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From: Noel Yap (Noel.Yap_at_[hidden])
Date: 2003-05-05 08:19:51

"Justin M. Lewis" wrote:
> It DOES affect the caller, since x was modified internally inside f.
> int & f(int &x)
> {
> x++;
> return(x);
> }
> int x;
> int &y = f(x);
> What indication is there that x was changed inside of f?

I see, you're right. Rather than the current proposal, why not:

  int x;
  int& y = f( in( x ) ); // x isn't changed, but not so great since f owns the return value

  int x;
  int& y = f( in_out( x ) ); // x can be changed, but not se great since f owns the return value

Or, IMHO, better still since only one new class is introduced:

  int x;
  int y = f( dumb_ref< int const >( x ) ); // x isn't changed, return value is a cheap copy

  int x;
  int y = f( dumb_ref< int >( x ) ); // x may be changed, return value is a cheap copy

> int * f(int *x)
> {
> *x++;
> return(x);
> }
> int x;
> int *y = f(&x);
> Again, what indication is there that x was modified internally?

The fact that the writer of the function decided to have a pointer passed in. It sounds like you're not aware of this convention. Aside from disallowing NULL, the proposed classes won't be any different -- it'll be a convention.

> How do I
> know that what's being returned isn't being allocated by f?

Because the pointer is being passed by value. If f were intended to allocate something new, one could do either of:

  void f( T** x );
  std::auto_ptr< T > f(); // this is much clearer than the above

> You can't tell
> just by looking at the call, you have to go track down the definition of the
> function.

No, you don't; they're equivalent:

  void f( in_out< T > p_ ); // indicates p_ may be changed, NULL not allowed
  void f( T* p_ ); // indicates p_ may be changed, NULL allowed

> Like I've said, the system does require that the programmer use the objects
> properly. BUT, assuming they are used properly, just like we assume that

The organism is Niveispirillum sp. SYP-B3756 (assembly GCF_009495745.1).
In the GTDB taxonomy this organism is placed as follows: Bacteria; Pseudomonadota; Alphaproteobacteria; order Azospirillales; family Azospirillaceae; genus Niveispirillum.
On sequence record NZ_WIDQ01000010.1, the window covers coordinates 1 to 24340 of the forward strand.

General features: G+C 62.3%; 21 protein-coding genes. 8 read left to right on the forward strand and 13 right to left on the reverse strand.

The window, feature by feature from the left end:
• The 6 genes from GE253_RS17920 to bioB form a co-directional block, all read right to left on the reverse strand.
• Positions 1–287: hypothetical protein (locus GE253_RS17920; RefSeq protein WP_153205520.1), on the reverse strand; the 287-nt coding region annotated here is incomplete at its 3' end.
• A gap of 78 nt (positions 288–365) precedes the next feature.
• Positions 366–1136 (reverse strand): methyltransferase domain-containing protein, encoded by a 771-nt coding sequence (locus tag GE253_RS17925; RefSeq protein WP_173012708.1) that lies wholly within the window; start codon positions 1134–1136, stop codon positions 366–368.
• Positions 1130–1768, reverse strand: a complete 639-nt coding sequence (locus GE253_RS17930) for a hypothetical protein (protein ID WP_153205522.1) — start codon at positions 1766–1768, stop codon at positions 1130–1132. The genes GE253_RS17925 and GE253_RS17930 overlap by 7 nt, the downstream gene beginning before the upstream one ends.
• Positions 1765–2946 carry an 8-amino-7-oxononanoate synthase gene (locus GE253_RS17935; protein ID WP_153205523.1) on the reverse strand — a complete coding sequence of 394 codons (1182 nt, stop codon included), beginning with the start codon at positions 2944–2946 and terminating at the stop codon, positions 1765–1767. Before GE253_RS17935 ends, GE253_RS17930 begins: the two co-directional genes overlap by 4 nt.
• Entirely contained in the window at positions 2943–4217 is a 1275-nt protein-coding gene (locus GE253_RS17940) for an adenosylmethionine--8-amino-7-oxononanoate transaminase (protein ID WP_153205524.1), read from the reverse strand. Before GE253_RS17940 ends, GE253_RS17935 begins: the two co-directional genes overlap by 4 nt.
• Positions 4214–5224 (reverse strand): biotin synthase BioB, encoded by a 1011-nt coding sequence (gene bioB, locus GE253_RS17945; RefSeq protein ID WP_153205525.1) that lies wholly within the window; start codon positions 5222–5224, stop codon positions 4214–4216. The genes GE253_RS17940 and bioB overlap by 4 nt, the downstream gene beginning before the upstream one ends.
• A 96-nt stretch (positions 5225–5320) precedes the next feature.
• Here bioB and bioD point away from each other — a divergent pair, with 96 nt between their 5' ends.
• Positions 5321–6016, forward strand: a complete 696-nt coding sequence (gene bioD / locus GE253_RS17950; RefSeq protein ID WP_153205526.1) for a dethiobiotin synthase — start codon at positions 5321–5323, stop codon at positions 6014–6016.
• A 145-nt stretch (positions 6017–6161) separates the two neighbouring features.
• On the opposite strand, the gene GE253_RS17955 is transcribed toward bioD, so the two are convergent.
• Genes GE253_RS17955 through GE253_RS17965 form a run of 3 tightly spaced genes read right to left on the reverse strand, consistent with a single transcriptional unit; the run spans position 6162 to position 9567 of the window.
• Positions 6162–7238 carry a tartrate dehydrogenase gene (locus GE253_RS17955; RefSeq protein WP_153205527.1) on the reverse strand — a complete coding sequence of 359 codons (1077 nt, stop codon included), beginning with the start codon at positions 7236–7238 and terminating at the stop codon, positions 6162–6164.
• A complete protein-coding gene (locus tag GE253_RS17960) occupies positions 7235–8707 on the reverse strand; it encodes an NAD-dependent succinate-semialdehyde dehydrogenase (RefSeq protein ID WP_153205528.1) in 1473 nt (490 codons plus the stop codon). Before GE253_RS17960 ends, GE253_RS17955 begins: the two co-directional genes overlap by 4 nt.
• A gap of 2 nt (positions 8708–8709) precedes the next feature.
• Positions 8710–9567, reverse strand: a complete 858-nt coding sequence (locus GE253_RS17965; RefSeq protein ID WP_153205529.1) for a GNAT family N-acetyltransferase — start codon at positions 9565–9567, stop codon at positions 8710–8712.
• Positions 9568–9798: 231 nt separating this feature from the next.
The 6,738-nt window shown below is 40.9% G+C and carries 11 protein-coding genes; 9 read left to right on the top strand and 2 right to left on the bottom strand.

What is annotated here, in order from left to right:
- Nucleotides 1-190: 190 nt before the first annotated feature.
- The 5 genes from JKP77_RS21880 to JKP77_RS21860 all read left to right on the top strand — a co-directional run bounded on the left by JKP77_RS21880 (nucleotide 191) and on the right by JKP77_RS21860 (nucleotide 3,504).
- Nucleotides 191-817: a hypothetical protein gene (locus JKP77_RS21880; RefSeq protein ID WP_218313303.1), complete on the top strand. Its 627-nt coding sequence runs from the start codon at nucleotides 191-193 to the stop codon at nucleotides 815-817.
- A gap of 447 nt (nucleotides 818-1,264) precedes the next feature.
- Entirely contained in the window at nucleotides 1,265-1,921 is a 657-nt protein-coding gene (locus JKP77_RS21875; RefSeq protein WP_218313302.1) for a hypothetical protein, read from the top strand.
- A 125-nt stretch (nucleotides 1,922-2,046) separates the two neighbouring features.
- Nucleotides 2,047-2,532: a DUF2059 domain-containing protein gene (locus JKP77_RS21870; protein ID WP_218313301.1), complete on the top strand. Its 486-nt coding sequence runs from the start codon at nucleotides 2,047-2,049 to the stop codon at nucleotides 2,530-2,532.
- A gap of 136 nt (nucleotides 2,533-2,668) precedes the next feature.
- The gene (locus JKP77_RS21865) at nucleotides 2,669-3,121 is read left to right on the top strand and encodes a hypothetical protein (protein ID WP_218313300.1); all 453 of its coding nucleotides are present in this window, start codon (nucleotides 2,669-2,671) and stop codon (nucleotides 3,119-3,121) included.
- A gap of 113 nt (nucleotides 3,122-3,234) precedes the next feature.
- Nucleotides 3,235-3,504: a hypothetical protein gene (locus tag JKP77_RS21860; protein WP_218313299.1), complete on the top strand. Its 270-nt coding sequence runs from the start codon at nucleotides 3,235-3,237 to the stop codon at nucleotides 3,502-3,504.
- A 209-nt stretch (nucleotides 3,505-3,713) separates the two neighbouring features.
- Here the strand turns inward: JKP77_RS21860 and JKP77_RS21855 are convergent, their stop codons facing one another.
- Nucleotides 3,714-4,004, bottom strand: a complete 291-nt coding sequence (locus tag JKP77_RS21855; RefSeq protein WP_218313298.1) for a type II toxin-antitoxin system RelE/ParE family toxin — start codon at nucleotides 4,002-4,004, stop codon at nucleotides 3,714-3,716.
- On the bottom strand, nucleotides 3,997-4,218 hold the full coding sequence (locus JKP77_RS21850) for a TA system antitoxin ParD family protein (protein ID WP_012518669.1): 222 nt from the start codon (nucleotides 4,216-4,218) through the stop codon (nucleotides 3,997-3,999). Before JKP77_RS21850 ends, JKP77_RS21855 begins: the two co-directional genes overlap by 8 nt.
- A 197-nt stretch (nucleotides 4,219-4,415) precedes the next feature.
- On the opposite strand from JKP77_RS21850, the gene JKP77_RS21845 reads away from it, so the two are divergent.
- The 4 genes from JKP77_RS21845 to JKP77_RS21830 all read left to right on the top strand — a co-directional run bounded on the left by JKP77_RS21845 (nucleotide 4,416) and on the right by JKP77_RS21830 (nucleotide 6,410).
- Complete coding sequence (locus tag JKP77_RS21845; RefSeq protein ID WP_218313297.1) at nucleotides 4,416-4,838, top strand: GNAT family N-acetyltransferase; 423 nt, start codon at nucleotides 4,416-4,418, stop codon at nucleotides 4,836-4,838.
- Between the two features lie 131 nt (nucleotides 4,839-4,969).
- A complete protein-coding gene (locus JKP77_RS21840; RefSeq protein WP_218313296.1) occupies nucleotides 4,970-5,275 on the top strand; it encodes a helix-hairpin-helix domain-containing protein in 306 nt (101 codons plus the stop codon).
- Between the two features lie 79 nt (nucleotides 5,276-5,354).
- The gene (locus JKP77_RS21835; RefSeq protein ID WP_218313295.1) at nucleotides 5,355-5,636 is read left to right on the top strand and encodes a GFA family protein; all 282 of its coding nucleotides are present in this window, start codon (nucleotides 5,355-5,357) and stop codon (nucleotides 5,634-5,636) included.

> when we pass a const object it's not being const_cast, then it tells you for
> sure that f is dependent on the value inside x and y, so they have to be
> initialized to something, AND, it tells you that the values in x and y may
> change.

Right; it's a convention just like all the other existing ones. I think the value added is that it's clear at the call site what the function signature is. OTOH, there are other ways of achieving this.

> Our definitions of c_in are different, I'm using bad naming in this regard,
> it should be something that indicates that ownership of the object is
> changing hands. For your version of c_in, I wouldn't want the common case
> to have to be decorated. In only params are the most common.

If ownership changes hands, either a copy is necessary, or dynamic memory is necessary:

  f( T in_ ); // pass by value
  f( std::auto_ptr< T > in_ ); // pass ownership of memory in

> void f(const CObj &o)
> {
> cout << o << endl;
> }
> Something like that, I think that's your version of an in param.

Yes, exactly. It's passed in, but changes don't get passed back out.

> I wouldn't
> want to have to decorate all of those. I want the ones that are the odd
> case decorated, so it's explicit that, hey, this isn't the common case, this
> function IS going to modify these parameters, so heads up.

We're still left with in_out<> in this case:

  void f( T const& in_ );
  void f( in_out< T > inOut_ );

Since out acts just like in_out<> but is just syntactic sugar:

  template< typename T >
  class out:
    public in_out< T >


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